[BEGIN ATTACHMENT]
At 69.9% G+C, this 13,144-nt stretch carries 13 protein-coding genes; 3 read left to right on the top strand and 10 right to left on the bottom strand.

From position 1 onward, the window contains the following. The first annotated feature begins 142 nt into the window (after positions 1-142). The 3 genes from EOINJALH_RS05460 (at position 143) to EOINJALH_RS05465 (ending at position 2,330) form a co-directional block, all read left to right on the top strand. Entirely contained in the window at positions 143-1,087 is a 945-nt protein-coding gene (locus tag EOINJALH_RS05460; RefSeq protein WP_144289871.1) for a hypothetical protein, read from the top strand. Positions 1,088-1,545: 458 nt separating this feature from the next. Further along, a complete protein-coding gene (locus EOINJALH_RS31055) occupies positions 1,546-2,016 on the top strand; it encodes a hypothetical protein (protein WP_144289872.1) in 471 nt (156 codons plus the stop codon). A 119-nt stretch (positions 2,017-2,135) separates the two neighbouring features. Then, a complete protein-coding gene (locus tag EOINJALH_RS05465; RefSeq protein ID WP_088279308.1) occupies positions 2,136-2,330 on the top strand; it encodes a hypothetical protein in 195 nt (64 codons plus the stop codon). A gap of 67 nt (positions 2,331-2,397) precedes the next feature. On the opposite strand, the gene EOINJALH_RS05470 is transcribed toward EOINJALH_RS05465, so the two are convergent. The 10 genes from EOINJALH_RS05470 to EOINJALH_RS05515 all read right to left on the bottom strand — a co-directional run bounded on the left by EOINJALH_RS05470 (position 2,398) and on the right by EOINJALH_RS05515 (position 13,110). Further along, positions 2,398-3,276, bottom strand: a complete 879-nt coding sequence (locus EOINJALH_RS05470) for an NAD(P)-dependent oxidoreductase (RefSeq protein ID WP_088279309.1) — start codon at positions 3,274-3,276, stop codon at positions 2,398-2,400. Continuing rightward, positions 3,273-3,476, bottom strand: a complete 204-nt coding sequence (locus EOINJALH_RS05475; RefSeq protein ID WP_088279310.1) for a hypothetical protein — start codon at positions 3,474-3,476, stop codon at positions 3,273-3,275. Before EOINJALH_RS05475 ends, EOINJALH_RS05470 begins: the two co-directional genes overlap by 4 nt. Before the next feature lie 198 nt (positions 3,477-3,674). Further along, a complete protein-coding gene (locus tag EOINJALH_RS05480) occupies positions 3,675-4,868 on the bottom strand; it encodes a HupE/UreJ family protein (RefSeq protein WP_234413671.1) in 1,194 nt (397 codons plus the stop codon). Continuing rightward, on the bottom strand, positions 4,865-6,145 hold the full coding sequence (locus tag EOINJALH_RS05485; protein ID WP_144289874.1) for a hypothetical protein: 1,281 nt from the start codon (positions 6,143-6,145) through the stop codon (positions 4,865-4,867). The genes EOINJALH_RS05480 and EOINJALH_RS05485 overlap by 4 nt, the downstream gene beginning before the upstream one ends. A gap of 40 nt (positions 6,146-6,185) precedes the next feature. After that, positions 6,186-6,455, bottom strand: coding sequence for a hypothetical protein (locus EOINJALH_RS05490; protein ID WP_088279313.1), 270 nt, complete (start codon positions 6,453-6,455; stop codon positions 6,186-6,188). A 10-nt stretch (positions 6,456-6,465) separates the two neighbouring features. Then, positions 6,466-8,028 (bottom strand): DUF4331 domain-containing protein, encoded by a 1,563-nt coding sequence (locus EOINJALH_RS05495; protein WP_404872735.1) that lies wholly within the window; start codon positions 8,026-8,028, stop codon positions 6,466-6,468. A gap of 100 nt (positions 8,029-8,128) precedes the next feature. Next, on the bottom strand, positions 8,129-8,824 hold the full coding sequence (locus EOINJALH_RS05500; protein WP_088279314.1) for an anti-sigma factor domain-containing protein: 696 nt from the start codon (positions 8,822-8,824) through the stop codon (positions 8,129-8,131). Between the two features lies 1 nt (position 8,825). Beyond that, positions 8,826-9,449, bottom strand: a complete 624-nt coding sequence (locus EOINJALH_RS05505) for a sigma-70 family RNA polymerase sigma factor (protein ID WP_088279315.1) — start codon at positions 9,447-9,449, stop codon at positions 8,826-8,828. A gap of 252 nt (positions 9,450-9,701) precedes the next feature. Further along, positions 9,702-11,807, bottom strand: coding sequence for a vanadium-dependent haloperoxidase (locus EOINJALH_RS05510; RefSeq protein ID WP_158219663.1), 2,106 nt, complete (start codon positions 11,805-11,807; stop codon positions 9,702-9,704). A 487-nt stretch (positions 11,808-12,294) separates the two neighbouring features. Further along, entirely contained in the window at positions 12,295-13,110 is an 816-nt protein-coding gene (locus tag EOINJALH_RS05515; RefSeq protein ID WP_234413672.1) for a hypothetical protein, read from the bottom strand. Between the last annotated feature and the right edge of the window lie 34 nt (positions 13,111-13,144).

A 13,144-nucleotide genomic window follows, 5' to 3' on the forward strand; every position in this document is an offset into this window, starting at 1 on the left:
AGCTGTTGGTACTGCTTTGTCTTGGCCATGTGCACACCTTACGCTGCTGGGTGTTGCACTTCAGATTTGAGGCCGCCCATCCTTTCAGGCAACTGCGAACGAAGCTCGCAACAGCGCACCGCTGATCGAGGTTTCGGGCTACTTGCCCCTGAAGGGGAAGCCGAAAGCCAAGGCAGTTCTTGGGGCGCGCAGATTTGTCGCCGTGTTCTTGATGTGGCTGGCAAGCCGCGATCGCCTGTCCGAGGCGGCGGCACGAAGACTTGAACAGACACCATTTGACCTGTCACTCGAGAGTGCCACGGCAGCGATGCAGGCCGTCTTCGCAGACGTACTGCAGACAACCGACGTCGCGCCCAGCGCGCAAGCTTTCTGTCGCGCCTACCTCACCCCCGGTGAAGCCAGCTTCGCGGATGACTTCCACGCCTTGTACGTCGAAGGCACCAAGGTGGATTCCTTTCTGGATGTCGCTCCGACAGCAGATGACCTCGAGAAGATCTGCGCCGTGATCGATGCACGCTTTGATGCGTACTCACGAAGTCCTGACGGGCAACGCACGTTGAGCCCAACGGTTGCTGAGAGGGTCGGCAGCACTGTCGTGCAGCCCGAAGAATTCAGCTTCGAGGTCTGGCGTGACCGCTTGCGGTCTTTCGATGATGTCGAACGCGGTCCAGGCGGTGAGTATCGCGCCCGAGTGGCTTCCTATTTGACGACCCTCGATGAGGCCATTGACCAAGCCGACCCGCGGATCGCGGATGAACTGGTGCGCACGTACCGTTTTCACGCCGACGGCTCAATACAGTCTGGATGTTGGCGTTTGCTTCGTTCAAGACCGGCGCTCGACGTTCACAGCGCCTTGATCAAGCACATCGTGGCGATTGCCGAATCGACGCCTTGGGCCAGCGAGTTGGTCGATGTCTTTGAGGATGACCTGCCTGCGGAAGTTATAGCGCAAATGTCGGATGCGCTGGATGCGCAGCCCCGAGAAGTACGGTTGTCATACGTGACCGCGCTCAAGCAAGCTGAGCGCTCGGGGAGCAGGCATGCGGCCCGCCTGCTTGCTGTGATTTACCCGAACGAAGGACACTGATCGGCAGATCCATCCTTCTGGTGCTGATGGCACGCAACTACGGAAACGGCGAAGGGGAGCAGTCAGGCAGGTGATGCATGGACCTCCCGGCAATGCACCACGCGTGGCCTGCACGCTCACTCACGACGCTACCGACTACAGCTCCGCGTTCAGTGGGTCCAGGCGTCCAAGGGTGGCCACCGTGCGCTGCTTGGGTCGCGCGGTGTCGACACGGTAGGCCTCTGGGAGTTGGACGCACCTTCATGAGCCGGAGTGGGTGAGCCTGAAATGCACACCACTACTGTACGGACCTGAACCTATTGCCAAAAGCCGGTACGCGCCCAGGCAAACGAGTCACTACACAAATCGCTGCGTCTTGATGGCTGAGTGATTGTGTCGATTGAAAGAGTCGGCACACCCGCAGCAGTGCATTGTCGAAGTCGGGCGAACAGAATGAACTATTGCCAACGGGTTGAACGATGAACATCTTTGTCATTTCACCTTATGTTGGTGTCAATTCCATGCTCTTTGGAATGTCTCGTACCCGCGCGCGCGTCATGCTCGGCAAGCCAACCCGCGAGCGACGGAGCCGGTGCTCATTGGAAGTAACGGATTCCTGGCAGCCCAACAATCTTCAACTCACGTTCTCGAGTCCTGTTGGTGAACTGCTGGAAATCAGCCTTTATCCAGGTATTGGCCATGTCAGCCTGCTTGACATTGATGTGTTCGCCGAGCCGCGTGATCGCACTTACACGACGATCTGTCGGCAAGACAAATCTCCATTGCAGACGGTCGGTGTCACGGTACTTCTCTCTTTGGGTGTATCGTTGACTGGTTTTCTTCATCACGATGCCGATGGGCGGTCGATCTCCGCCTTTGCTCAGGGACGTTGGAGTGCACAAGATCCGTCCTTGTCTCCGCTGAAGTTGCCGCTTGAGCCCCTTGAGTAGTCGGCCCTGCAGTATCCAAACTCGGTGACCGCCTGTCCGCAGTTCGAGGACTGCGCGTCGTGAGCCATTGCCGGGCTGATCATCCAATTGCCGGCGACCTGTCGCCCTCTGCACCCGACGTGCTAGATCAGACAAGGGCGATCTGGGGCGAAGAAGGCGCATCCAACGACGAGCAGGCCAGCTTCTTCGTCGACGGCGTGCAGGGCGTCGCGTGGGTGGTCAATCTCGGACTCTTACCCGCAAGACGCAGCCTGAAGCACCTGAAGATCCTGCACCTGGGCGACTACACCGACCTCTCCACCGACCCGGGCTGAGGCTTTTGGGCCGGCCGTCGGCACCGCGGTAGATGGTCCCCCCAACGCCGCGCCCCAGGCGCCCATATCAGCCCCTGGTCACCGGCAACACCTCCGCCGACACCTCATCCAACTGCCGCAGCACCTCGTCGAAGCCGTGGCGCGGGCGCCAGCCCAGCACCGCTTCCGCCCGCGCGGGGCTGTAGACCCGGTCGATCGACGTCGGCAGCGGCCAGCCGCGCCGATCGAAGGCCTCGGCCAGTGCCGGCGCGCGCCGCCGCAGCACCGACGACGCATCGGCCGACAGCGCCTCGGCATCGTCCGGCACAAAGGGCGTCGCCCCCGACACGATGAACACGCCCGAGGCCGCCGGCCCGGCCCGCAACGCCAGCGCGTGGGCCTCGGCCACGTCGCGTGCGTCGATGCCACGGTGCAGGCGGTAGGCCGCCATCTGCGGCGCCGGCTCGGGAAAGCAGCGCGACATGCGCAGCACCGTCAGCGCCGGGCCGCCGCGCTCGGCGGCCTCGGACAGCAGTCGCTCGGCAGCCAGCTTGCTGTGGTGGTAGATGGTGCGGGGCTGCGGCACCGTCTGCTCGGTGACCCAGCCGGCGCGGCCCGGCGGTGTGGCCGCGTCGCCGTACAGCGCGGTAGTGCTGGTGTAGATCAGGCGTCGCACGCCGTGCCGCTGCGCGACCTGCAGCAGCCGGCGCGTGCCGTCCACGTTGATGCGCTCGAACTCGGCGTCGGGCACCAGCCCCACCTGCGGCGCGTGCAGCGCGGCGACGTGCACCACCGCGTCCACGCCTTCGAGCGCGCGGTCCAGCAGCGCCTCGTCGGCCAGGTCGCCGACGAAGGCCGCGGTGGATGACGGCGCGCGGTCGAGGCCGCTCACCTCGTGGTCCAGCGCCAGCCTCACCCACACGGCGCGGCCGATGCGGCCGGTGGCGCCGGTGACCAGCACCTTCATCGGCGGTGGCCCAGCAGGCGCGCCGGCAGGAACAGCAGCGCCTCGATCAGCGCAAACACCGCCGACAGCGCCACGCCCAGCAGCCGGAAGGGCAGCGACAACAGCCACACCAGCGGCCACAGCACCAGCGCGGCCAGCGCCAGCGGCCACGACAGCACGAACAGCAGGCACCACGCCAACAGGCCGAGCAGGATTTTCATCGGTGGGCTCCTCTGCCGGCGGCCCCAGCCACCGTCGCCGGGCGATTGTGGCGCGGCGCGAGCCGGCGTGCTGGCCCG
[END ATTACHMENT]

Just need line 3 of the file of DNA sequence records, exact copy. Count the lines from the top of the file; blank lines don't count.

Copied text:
A 13,144-nucleotide genomic window follows, 5' to 3' on the forward strand; every position in this document is an offset into this window, starting at 1 on the left: